The cost efficiencies involved in the operation as well as the humanitarian and educational work done are astonishing.

“It costs approximately €68,000 to €70,000 to keep an adult in prison for a year.” He pauses, and states carefully,  “You would have a lot of change out of that for the provision of ten prisoners here.”

The gardening module is therapeutic and yields produce to eat and sell: “Again, that feeds back into mind, body, soul.”

Anger management, parenting courses, alcohol and offending courses are provided by Barnardo’s and the Probation Service.

“We also have programmes specific to women. We have a ‘Helping Women Recover’ programme that’s offered through Dr Antonio Browne. It is based on an American model, a 16 week programme for three hours a week.

“We have a non -judgemental approach here. People are treated with respect and in turn, they give respect.

“For a lot of people who have come through the doors here, they have never had respect nor have someone say, ‘well done’. That can be something that can be difficult to accept.”

In that context, PALLS perseveres in the humane works and is the cultural home for many who had none.

Marching to the beat of a different drum

HIS grandfathers served in the Defence Forces, as did three granduncles, and his brother. “It was in the blood, I suppose” and that suited the teenage Ian O’Brien fine.

His paternal grandfather was from Wolfe Tone Street. He moved east and Ian grew up in Clonmel. He married a Limerick woman, Orla Kennedy-O’Brien who has a wedding cake business. They are settled in County Limerick with small children.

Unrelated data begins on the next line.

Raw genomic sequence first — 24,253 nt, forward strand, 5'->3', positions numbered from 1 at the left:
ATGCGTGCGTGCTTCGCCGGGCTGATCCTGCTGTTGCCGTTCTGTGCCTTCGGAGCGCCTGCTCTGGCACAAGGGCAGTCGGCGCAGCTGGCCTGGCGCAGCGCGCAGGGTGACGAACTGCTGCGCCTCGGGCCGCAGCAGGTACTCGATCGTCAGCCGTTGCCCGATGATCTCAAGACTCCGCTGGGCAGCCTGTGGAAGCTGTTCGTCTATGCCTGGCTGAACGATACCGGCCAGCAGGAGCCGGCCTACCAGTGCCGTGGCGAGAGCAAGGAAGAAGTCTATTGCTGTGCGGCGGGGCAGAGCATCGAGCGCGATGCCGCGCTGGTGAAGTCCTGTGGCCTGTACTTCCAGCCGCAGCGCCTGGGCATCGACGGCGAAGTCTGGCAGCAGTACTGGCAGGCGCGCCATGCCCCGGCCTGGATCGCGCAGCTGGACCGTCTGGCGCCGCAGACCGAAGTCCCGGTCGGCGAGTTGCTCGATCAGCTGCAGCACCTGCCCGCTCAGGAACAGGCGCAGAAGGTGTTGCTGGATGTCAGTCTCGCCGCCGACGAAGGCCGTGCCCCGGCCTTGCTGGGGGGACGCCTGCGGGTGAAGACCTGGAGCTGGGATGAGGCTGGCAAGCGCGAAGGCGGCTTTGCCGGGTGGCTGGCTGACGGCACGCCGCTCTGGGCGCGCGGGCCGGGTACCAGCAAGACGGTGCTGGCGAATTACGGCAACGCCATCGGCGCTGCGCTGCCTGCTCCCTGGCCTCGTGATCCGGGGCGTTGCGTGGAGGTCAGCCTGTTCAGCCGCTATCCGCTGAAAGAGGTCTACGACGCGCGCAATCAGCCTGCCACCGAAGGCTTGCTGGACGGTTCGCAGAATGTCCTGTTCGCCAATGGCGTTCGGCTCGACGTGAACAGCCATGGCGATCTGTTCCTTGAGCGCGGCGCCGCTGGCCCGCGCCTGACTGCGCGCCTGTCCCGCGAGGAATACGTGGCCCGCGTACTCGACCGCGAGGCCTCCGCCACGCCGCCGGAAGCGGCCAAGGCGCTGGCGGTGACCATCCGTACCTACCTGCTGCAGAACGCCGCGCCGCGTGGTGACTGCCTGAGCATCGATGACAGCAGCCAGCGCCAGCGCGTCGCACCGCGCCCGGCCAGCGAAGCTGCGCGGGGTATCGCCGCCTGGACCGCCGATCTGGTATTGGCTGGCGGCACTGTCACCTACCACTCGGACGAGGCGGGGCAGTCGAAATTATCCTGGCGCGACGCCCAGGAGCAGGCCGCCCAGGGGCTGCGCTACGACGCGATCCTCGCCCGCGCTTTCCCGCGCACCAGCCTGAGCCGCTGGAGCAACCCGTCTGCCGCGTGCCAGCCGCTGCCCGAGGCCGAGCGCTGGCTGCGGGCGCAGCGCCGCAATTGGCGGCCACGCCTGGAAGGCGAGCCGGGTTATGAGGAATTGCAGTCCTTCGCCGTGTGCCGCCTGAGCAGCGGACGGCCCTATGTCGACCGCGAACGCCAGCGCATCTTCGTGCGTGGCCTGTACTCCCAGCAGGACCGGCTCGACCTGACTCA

“I was lucky to enjoy 20 years in the army. I got to see a lot of things, go a lot of places and meet a lot of incredible people at home and abroad,”  he recalls.

Soldier O’Brien did five tours away Kosova, Liberia, Syria, The Lebanon twice over and, as Lieutenant, he soldiered on the border in Monaghan and Dundalk.

He loved it.

Tellingly, he spent his last two years with the Services working in conciliation and arbitration.

“Family was probably one of my reasons for leaving the Defence Forces .

“I had a great career but I did not want to be a weekend Dad. I have two young kids and my older one is starting school in September. I am really enjoying being in the moment.”

“For me, to see how the Defence Forces are being treated, is particularly difficult.  A person who serves their country, serves overseas, wears a uniform should not have to survive on Family Income  Supplement.”

He computes the recent €10 million allowances package as being worth only 80 to 90 cent a day for the ordinary soldier.

“That’s not enough to make a difference in people’s lives and in their families lives.”

This in contrast with the renaissance experienced in Limerick over recent times.

“If we look at the narrative of Limerick a decade ago or two decades ago it was about crime. There was any amount of adjectives out there to describe  Limerick. I have been in and out of Limerick over the last 18  years and have lived here for the past ten and I have never had a bad experience and that’s what I love about Limerick.”

With respect to investment in the city’s rejuvenation and as a Tipperary man on GAA terraces, he looks to the analogy of Limerick’s All-Ireland win and the great sense of pride it engendered.

“They are very proud of their city and they are right to be proud of their city. We all are and should be. It is great to see the narrative has changed. That’s what l would love to see continue.”